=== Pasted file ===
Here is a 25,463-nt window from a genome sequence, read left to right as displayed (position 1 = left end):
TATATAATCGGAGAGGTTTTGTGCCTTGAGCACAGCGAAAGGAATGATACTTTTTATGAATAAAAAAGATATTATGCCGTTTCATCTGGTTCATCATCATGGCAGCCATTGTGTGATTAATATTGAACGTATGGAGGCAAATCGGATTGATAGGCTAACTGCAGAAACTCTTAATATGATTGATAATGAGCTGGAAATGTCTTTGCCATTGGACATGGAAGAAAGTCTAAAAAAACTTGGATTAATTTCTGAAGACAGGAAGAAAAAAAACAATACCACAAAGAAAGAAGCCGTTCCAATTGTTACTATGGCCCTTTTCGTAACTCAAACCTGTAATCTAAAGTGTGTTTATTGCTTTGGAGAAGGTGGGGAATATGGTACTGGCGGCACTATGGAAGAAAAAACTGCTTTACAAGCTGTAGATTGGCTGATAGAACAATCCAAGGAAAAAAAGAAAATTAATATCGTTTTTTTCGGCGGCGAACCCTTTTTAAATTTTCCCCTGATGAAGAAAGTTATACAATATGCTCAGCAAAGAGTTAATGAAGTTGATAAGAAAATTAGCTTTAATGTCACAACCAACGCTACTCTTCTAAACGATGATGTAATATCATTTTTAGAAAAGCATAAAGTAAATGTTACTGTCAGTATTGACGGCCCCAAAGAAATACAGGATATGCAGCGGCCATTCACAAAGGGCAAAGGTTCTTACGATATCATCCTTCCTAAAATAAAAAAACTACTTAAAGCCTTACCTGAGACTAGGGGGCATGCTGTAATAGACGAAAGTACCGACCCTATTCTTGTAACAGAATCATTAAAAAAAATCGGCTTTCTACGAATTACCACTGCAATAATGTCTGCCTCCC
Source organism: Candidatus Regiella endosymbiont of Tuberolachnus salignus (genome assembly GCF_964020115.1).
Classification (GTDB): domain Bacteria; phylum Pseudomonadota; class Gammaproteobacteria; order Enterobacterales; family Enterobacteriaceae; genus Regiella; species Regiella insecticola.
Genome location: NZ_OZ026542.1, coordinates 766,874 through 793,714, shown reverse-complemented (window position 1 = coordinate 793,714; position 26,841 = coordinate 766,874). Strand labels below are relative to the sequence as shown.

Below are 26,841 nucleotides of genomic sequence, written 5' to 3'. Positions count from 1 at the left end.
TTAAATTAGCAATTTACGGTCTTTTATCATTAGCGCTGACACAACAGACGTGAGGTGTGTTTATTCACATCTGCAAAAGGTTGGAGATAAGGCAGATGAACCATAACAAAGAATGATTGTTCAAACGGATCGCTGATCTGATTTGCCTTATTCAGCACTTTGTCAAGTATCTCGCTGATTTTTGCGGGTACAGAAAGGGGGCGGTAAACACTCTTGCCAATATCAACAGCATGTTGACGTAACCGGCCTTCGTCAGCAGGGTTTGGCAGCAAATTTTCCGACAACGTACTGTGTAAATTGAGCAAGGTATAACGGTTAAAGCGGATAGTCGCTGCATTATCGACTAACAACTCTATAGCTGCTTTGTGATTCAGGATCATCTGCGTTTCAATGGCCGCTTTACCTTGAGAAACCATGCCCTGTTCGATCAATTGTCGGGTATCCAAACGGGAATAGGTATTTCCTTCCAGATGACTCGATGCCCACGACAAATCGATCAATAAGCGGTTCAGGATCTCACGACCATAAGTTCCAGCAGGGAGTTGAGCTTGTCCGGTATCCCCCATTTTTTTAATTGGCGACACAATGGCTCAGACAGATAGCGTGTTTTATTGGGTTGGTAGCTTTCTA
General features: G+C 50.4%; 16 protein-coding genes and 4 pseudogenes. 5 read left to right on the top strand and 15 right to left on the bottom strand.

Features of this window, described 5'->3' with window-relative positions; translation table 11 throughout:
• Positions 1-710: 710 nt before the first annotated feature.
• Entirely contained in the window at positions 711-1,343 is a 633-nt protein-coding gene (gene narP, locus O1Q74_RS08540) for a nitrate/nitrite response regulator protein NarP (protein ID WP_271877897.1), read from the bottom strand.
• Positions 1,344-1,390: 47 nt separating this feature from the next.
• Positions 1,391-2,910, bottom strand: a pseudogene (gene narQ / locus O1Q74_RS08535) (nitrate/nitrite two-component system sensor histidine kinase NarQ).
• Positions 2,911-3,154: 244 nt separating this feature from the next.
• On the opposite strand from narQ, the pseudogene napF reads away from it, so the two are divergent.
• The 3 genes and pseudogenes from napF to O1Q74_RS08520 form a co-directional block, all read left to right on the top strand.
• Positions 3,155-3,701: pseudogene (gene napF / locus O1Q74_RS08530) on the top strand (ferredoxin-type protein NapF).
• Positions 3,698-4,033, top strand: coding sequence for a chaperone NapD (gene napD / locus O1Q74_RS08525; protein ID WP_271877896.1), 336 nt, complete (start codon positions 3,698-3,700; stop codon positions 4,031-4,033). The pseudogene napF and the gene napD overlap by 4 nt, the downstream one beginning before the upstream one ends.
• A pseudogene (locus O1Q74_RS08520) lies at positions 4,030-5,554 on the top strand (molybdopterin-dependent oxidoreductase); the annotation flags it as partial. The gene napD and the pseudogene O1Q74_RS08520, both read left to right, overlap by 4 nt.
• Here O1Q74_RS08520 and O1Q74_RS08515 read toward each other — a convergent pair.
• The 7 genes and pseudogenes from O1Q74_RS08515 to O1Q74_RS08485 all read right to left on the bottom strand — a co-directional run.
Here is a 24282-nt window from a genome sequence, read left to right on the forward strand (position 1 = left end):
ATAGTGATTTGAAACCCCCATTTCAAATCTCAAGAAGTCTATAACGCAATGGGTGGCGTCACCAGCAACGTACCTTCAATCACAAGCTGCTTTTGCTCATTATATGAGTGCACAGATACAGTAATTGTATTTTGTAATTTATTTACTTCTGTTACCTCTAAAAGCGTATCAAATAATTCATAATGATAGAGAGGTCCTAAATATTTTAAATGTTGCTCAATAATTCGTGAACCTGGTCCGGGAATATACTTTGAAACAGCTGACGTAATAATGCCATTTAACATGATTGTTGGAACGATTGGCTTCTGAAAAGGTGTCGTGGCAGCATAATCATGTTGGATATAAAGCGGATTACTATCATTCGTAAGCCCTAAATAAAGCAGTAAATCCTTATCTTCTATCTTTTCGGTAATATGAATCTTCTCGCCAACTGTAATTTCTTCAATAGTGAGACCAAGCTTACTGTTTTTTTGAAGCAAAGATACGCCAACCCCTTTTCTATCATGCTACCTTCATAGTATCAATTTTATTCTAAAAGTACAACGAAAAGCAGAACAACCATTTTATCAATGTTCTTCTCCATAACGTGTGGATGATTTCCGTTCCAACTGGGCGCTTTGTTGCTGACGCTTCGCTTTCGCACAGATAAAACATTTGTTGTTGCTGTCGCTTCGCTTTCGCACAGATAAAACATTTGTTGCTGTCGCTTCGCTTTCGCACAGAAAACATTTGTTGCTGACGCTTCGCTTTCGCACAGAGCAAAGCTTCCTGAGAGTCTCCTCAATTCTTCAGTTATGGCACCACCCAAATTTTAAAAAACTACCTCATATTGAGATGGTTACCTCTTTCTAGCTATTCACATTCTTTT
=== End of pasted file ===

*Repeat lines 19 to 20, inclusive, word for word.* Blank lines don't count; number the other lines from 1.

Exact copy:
• A pseudogene (locus O1Q74_RS08520) lies at positions 4,030-5,554 on the top strand (molybdopterin-dependent oxidoreductase); the annotation flags it as partial. The gene napD and the pseudogene O1Q74_RS08520, both read left to right, overlap by 4 nt.
• Here O1Q74_RS08520 and O1Q74_RS08515 read toward each other — a convergent pair.